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Denzel Washington Talks His Life, Career and Announces Future Project as Executive Director for HBO
By Brittany K. Jackson, Contributing Writer
Published September 23, 2015
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(photo Brittany Jackson)

To describe Denzel Washington’s introspective cool and au natural swagger as riveting would be an understatement. Recently, Dr. Todd Boyd sat down with Mr. Washington in an exclusive interview at The Wallis Annenberg Center for Performing Arts in Beverly Hills September 17 to discuss Washington’s life, career and future projects in creative detail.

Raised in a home where his father was a minister, and playing sports was the focal point for entertainment, Denzel had never imagined being an actor. He only met his passion after navigating through life as a pre-med student, political science novice, and journalism major, which eventually led to his career in theatre and film.

As Dr. Boyd began to pose a series of questions about Denzel’s career, Washington exuded with humility, wisdom and a keen understanding of the acting world. When asked about his favorite movie role, Washington responded by saying, “I always say my next one because I like the process. I don’t sit back and reminisce.” And Washington’s creative genius doesn’t stop with his ability to move from character to character, Dr. Boyd also asked Washington about his cool demeanor, style and approach. “I work from the inside out. I don’t look at myself. I don’t have a style, he stated.” “I just do what I do. If I’m a bottle maker, I just make the best bottle I can make.”


Denzel also reflected on his profound roles as Malcolm X and Frank Lucas, describing the process behind characterizing these men and the varying eras in time. Denzel described knowing little about the Muslim culture before originally depicting Malcolm X in the play When the Chickens Come Home to Roost. It wasn’t until then that Washington read the Malcolm X biography, eventually improvising Malcolm X speeches with ease following the intense study of the noble figure. Frank Lucas, on the other hand, was a country guy with a city demeanor and the eyes of a killer, according to Denzel, who spoke of his experience spending time with Lucas to prepare for his role in the film American Gangster. “Frank Lucas. He was urban. He was city. He was laser. Let’s put it this way, he’s got a body of work,” Denzel stated noting Lucas’ corrupt lifestyle.

As a man of faith, Denzel also spoke about defending roles such as playing the bad guy in Training Day. “If you are a man of faith, you shouldn’t have any boundaries. We’re not absolute, we’re complex individuals,” he stated. “It wasn’t arbitrary that I ended up crawling like a snake. The wages of sin is death, and in order to justify living that way, he had to die that way,” Washington stated.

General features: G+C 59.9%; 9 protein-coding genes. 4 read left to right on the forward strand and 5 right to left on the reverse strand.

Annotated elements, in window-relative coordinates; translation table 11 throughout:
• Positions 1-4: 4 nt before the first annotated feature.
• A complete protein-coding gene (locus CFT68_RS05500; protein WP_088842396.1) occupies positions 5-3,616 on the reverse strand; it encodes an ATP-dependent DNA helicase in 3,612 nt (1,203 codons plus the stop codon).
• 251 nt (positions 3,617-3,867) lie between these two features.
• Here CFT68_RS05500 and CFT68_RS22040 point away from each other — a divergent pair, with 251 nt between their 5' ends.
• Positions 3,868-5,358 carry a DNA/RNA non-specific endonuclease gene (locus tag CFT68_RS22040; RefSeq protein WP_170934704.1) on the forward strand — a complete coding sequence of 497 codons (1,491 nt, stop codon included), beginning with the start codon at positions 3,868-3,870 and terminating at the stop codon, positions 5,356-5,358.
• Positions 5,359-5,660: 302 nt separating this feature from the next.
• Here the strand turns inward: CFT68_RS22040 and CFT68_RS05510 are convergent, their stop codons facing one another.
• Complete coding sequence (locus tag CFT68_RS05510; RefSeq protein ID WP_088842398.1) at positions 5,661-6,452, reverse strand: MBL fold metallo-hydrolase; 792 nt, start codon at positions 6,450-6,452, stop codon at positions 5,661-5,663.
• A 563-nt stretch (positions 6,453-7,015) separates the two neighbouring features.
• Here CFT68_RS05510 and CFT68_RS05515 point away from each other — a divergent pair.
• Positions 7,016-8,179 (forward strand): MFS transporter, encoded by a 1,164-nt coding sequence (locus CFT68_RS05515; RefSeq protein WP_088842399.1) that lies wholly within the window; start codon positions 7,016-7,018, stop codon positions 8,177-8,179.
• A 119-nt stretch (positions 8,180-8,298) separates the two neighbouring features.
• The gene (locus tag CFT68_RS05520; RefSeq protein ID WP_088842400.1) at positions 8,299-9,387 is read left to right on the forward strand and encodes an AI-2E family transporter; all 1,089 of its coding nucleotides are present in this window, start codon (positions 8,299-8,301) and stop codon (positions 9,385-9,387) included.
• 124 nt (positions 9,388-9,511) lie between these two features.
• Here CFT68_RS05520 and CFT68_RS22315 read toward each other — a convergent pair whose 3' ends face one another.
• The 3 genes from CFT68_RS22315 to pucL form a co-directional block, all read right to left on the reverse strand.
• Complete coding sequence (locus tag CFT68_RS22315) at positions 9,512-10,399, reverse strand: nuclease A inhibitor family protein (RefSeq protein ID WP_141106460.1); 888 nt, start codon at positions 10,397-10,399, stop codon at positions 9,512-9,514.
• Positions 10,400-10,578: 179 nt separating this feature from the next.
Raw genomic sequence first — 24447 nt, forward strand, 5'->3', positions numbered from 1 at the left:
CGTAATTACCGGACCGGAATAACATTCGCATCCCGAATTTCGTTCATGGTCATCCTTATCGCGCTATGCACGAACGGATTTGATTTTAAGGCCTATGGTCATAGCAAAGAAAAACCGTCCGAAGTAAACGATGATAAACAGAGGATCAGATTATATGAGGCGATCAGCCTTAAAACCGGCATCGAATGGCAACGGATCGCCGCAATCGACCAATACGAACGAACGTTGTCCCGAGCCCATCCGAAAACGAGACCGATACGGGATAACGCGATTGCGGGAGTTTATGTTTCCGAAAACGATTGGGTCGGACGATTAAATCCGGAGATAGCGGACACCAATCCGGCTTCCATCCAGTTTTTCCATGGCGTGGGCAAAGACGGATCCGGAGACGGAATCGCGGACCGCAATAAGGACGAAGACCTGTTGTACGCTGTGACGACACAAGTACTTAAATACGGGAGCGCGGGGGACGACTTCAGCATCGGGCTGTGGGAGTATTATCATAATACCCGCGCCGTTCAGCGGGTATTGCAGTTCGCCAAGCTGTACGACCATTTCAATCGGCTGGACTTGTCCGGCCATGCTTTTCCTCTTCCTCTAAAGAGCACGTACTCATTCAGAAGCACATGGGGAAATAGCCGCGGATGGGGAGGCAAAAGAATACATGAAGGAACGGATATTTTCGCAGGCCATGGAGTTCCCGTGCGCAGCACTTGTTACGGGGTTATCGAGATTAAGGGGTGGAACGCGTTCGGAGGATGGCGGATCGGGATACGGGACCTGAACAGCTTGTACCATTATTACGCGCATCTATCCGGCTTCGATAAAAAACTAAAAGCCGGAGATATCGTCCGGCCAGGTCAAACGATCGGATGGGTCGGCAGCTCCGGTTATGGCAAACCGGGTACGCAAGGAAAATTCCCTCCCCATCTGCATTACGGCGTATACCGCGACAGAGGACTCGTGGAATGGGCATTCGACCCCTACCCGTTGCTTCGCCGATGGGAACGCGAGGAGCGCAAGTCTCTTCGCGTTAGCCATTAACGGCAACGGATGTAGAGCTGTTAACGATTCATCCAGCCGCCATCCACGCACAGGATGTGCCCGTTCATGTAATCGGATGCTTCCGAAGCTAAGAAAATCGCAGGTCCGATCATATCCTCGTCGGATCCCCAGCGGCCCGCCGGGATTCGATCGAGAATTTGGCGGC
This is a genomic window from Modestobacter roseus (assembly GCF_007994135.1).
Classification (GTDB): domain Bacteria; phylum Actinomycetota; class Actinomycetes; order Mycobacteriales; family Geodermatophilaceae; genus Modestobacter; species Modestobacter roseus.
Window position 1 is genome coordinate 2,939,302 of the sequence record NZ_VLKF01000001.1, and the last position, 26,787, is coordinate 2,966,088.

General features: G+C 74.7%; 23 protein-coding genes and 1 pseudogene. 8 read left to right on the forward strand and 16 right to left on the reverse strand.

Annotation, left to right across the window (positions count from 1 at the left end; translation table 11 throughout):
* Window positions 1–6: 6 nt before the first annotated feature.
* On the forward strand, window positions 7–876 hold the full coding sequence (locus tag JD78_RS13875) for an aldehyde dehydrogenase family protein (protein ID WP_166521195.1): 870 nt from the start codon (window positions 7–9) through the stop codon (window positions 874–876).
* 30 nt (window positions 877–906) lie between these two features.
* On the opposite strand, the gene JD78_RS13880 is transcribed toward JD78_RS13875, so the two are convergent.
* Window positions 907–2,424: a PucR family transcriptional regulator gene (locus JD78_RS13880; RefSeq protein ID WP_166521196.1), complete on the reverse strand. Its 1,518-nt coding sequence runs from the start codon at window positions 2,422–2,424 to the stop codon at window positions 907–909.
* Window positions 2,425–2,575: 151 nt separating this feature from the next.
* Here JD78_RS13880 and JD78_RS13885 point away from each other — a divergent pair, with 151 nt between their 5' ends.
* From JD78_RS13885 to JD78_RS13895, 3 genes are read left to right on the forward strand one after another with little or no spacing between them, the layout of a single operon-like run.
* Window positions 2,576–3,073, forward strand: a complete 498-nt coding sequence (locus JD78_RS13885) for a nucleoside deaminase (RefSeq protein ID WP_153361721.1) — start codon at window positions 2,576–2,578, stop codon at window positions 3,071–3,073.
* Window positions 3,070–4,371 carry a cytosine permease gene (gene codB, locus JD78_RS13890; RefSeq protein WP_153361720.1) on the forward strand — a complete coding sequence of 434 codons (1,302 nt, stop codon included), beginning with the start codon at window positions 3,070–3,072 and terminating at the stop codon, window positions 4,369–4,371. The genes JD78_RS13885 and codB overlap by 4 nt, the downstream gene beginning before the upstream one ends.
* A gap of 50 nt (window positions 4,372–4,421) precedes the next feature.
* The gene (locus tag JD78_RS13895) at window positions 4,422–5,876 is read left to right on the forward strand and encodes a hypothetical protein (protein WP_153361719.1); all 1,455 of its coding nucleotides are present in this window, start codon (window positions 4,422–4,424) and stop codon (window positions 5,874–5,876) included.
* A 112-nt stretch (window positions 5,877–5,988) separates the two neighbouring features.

Washington then made a huge announcement about the opportunity of a lifetime granted by the August Wilson estate. Washington signed a deal with HBO to bring adaptations of all 10 of August Wilson’s plays about African American life to the big screen. “I am directing, producing and acting in one, and I am executive producing the other nine in a deal with HBO, one a year for the next none years,” Washington stated. “The universal stems from the specific. His [August Wilson] stories are universal but his themes are specific,” Washington continued citing his intrinsic interest in reproducing the plays.

Calling to attention Matt Damon’s recent comment about diversity in film and where it starts, Washington stated, “It starts with the writer. Some black people know what hot-combed hair in the morning smells like. Once you smell it, you never forget it. Some things are cultural differences. Write about what you know,” he continued, encouraging black media professionals and other predominantly stereotyped cultures to write their own truth, and tell their own stories.

Washington also gave a host of advice to young professionals who posed questions to the famed actor from the audience. When asked about whether to start an acting career on stage or on film, Washington stated that learning to act on stage serves as better training for a budding artist. “In film, it’s a 14-hour day, but a play is 2-3 hours of intensity. It’s a different energy,” Denzel shared noting the impromptu experience involved in theatre.

As depicted by the diversity in the audience, Denzel and his body of work inspire people from all walks of life. During the interview, a few audience members thanked Washington for inspiring them to pursue their passion in the field. After hugging one tearful fan, Denzel said, “You never know who you touch or influence. You gotta use what you have. It’s not how much you have. It’s what you do with what you have,” Washington uttered to the gazing audience.


Finally, when asked about the difference between an actor and a movie star, Denzel replied, “I don’t know because I’m an actor. It’s about the work. I’m an ordinary guy with an extraordinary job,” he stated. Extraordinary indeed.

Categories: Entertainment | Movies
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